In this lab you spin up a virtual machine, configure its security, access it remotely, and then carry out the steps of an ingest-transform-and-publish data pipeline manually.
You must have completed Lab 0 and have the following:
In this lab, you:
In this lab you spin up a virtual machine, install software on it, and use it to do scientific data processing. We do not recommend that you work with Compute Engine instances at such a low-level, but you can!
In this lab, you will use Google Cloud Platform in a manner similar to the way you likely use clusters today. Spinning up a virtual machine and running your jobs on it is the closest you can get to working with the public cloud as simply rented infrastructure. It doesn't take advantage of the other benefits that Google Cloud Platform provides -- namely the ability to forget about infrastructure and work with your scientific computation problems simply as software that requires to be run.
You will ingest real-time earthquake data published by the United States Geological Survey (USGS) and create maps that look like this:
To create a Compute Engine instance:
Browse to https://cloud.google.com/
Click on Console.
Click on the Menu (three horizontal lines):
Select Compute Engine.
Click Create Instance and wait for a form to load. You will need to change some options on the form that comes up.
Change Identify and API access for the Compute Engine default service account to Allow full access to all Cloud APIs:
Now, click Create
You can remotely access your Compute Engine instance using Secure Shell (SSH):
Click on SSH:
To find some information about the Compute Engine instance, type the following into the command-line:
Type the following into command-line:
sudo apt-get update sudo apt-get -y -qq install git
Verify that git is now installed
On the command-line, type:
gcloud source repos clone asl-ml-immersion --project=asl-ml-immersion
This clones the code repo.
Navigate to the folder corresponding to this lab:
Examine the ingest code using
less command allows you to view the file (Press the
spacebar to scroll down; the letter
b to back up a page; the letter
q to quit).
ingest.sh downloads a dataset of earthquakes in the past 7 days from the US Geological Survey. Where is this file downloaded? To disk or to Cloud Storage? __________________________
Run the ingest code:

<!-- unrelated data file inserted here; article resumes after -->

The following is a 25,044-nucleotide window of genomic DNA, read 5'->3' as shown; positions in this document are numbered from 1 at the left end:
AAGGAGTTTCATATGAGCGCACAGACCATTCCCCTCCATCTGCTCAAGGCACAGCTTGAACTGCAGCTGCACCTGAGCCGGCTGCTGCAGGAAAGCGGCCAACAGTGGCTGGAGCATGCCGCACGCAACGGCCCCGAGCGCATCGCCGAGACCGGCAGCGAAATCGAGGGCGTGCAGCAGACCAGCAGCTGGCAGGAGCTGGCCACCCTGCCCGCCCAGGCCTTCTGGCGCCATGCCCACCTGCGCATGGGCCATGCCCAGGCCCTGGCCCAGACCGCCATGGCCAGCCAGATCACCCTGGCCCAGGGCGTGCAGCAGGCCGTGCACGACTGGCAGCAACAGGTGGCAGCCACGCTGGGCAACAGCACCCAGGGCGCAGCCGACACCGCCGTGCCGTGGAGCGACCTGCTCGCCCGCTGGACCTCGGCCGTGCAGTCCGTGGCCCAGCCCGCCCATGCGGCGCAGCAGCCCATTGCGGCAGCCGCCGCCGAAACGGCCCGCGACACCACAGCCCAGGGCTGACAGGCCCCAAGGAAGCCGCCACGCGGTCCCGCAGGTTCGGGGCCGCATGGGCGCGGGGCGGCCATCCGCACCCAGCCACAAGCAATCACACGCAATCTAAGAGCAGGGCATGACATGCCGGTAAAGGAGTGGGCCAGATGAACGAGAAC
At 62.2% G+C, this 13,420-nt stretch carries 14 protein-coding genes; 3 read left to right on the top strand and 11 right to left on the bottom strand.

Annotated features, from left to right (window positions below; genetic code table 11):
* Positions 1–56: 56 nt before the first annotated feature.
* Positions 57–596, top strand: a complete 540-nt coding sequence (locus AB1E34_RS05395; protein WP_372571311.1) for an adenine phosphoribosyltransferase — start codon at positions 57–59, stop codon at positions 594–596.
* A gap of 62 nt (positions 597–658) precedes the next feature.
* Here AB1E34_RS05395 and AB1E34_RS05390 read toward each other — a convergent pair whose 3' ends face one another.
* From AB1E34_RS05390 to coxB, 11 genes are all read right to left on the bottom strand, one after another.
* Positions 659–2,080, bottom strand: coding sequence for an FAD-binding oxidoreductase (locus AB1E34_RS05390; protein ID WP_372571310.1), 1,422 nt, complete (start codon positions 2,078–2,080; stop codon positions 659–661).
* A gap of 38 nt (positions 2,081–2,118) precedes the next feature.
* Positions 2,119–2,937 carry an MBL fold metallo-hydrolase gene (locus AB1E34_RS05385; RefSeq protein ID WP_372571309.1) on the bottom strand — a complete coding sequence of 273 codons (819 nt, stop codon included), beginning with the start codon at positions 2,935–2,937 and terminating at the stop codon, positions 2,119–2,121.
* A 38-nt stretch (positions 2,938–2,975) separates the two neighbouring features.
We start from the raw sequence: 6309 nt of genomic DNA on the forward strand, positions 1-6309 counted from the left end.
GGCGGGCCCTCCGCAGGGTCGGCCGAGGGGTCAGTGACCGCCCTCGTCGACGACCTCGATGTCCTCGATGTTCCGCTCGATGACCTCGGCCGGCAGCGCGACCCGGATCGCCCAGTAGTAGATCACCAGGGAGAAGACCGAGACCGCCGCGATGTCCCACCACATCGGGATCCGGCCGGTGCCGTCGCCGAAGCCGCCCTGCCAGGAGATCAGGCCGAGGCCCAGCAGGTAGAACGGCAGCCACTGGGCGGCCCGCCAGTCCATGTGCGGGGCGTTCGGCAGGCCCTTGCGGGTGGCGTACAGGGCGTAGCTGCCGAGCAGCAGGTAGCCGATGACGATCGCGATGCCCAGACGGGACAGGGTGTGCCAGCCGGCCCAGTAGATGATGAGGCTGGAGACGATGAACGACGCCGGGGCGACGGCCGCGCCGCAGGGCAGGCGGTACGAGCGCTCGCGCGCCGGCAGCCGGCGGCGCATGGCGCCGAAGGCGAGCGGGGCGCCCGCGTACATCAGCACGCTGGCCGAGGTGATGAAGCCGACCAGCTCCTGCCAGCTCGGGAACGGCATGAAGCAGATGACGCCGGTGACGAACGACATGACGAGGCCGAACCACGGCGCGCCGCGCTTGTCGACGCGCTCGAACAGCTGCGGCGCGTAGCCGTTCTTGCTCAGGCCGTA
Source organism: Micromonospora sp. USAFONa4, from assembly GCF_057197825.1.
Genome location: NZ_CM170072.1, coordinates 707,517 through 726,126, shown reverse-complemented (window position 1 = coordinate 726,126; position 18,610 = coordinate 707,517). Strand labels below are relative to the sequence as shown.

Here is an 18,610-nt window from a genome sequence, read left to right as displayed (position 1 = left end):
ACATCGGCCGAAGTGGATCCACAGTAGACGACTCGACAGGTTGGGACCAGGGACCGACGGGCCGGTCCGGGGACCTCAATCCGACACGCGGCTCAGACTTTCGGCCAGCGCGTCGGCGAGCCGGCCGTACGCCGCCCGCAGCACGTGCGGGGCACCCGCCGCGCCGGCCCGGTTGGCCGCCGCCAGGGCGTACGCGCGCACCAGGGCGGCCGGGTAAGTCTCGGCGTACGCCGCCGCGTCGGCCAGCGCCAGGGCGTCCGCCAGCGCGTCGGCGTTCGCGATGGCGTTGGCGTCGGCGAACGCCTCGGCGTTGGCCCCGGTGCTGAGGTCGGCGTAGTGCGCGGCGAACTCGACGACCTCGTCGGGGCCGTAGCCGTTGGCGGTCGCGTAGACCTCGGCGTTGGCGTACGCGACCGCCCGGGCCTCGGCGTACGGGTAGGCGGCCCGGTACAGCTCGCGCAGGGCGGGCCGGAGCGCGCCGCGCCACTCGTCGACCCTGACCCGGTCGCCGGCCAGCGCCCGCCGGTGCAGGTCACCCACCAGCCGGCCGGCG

Verify that some data has been downloaded:
head command shows you the first few lines of the file.
You will use a Python program to transform the raw data into a map of earthquake activity:
The transformation code is explained in detail in this notebook:
Feel free to read the narrative to understand what the transformation code does. The notebook itself was written in Datalab, a GCP product that you will use later in this set of labs.
First, install the necessary Python packages on the Compute Engine instance:
Then, run the transformation code:
You will notice a new image file if you list the contents of the directory:
Create a bucket using the GCP console:
Browse to the GCP Console by visiting http://cloud.google.com) and clicking on Go To Console
Click on the Menu (3 bars) at the top-left and select Storage
Click on Create Bucket.
Choose a globally unique bucket name (your project name is unique, so you could use that). You can leave it as Multi-Regional, or improve speed and reduce costs by making it Regional . Then, click Create.
Note down the name of your bucket: _______________________________
In this and future labs, you will insert this whenever the directions ask for
To store the original and transformed data in Cloud Storage
In the SSH window of the Compute Engine instance, type:
gsutil cp earthquakes.* gs://<YOUR-BUCKET>/earthquakes/
to copy the files to Cloud Storage
On the GCP console, click on your bucket name, and notice there are three new files present in the earthquakes folder.
To publish Cloud Storage files to the web:
On the GCP console, select all three earthquakes files that you uploaded to the bucket and click on Share publicly
Click on the Public link corresponding to earthquakes.htm
What is the URL of the published Cloud Storage file? How does it relate to your bucket name and content?
What are some advantages of publishing to Cloud Storage? _____________________________________________
To delete the Compute Engine instance (since we won't need it any more):
On the GCP console, click the Menu (three horizontal bars) and select Compute Engine
Click on the checkbox corresponding to the instance that you created (the default name was instance-1)
Click on the Delete button in the top-right corner
Does deleting the instance have any impact on the files that you stored on Cloud Storage? ___________________
In this lab, you used Google Cloud Platform (GCP) as rented infrastructure. You can spin up a Compute Engine VM, install custom software on it, and run your processing jobs. However, using GCP in this way doesn't take advantage of the other benefits that Google Cloud Platform provides -- namely the ability to forget about infrastructure and work with your scientific computation problems simply as software that requires to be run.
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